The long skinny balloons they make animals and things out of are the easiest way of providing flotation along the centre of any delta kite while lifting the leading edge clear of the water.
You will need two balloons and possibly some fishing line or dacron cord.
(see kite diagram)
A. Tie the ends of the balloons together
B. Tie a knot in each balloon 5 or 7cm from the first knot
C. Blow the balloons up and tie them off leaving a few centimetres of tail
D. Tie the two C ends together with a knot that will not slip
E. Pull end A over the nose of the kite and the D end over the bottom of the centre spar
If the balloons are too short for your kite when stretched tie a length of fishing line or dacron cord to the A end and fix to the nose of the kite.
Finally pull the keel of the kite through between the two balloons.
The reason the part of the balloon in front of the keel is not inflated is that it may get caught in the wind and cause the kite to nosedive. The configuration in the diagram ensures that should the kite go into the water it will stay afloat, it sits
on the water like a mosquito.
More often than not when you start to retrieve the line, the kite will relaunch itself from the surface of the water. The balloon float system is suitable for all delta kites and is much more efficient than using the polystyrene floats on the keel.
On larger kites more of the balloon is inflated, as a rule of thumb the inflated part should be around the same length as the keel.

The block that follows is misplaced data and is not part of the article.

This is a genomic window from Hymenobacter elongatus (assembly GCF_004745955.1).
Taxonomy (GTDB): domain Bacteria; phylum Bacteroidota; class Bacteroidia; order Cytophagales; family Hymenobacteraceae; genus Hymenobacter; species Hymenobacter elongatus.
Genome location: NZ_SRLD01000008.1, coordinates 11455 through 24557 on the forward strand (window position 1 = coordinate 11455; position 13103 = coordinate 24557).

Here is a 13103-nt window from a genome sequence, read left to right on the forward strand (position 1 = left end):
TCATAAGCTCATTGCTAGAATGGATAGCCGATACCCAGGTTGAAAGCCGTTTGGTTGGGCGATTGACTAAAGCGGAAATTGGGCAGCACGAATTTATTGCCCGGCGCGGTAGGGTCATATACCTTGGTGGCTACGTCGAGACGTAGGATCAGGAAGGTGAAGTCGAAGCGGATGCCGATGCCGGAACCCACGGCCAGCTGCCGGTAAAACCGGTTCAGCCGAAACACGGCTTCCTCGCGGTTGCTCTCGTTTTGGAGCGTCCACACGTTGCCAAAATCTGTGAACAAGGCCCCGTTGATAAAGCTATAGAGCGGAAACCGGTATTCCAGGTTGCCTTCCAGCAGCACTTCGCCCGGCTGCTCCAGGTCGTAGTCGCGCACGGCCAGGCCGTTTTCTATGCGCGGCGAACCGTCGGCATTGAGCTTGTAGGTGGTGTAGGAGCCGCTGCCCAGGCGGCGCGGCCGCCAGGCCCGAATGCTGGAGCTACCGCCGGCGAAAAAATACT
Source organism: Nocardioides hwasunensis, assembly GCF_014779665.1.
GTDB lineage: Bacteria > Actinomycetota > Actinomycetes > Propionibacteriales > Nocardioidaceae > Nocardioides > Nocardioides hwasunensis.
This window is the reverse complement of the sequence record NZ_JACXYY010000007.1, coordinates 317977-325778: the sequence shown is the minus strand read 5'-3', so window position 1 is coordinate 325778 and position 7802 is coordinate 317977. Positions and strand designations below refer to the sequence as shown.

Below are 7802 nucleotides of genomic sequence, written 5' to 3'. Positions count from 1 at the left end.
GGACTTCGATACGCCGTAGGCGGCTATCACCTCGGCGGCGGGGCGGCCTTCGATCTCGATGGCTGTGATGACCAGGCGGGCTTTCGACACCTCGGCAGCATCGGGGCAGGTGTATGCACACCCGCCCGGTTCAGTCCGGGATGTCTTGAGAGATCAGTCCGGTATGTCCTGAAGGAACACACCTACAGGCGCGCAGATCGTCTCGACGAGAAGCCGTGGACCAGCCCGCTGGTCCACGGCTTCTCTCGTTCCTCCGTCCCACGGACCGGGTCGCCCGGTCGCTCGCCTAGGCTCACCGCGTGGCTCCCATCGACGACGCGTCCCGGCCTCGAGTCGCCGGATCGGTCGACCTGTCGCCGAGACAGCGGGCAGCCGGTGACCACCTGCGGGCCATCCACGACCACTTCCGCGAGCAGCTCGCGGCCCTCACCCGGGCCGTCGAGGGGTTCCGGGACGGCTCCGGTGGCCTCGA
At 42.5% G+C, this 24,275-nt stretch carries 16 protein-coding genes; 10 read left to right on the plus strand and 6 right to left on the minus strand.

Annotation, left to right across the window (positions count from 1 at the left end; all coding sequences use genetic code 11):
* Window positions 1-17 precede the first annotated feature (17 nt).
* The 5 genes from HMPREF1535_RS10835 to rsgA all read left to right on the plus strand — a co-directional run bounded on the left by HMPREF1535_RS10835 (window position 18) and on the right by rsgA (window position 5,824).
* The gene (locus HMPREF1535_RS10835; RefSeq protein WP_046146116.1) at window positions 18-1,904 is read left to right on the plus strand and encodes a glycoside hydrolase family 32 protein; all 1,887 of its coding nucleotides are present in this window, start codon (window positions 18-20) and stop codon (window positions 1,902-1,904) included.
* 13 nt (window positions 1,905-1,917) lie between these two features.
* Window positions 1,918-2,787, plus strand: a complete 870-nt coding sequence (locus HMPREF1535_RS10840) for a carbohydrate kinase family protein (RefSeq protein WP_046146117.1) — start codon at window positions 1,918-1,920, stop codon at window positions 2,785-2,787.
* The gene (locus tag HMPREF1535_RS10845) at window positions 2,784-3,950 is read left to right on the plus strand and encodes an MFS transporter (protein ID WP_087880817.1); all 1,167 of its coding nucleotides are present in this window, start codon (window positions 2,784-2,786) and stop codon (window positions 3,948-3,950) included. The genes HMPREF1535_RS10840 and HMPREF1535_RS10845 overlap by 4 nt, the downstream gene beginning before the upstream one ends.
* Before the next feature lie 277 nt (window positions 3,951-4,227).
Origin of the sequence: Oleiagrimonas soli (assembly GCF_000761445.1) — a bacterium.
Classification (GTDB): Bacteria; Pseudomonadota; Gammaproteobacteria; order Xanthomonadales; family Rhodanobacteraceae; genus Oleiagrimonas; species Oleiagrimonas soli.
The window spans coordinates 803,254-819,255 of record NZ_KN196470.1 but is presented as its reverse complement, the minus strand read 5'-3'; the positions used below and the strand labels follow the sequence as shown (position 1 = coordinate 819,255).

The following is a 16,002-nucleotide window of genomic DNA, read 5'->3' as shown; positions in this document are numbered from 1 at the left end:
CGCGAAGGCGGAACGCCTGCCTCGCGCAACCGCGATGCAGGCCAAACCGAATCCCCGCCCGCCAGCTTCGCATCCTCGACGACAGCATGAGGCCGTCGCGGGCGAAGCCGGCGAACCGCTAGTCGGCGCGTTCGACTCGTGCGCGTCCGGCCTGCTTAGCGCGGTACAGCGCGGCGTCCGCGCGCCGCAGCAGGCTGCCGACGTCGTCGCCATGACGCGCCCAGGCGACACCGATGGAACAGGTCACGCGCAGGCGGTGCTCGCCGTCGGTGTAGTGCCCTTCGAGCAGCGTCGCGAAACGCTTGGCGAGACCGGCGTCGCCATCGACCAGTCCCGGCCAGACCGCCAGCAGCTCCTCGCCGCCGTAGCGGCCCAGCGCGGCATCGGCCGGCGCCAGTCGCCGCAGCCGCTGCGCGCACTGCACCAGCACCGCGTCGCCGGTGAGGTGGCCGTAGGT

Most of the kite damage we see at Paul's Fishing Kites is scuffing which can occur when an unprotected kite is dragged back to shore over rough bottom.
Surprisingly most of this damage is largely avoidable. Paul's Fishing Kites have found the following three simple ways of protecting kites, used in combination, they will prevent most downed kites from becoming damaged.
- Hardwood cross spars (tawa dowel)
- Safety floats on the keel of the kite
- Safety trace between the keel and the kiteline combined with a recovery line over the wing spar
In a worst case scenario the dowel cross spar in the downed kite will snap and allow the kite to fold up or the safety trace will snap and the kite is then pulled in edge on, either way the kite will present little resistance when hauled in.
The safety floats on the keel assist in keeping the kite up off the bottom during retrieval.
Occasionally we have had kitefishers report that their downed kites were self-launching after they had crashed in strong winds.
Paul had it happen five times in a row in gale force winds at Uretiti Beach.
It appears that on a rough sea surface with strong wind conditions, the air gets under the leading edge of the kite, breaks the suction between the kite and the water, and this makes the kite lift off and self launch.
The balloon kite float above can be made to lift the kites leading edge so self-launching from calmer water would occurs more often.
It is the ultimate way of making a kite safe from damage.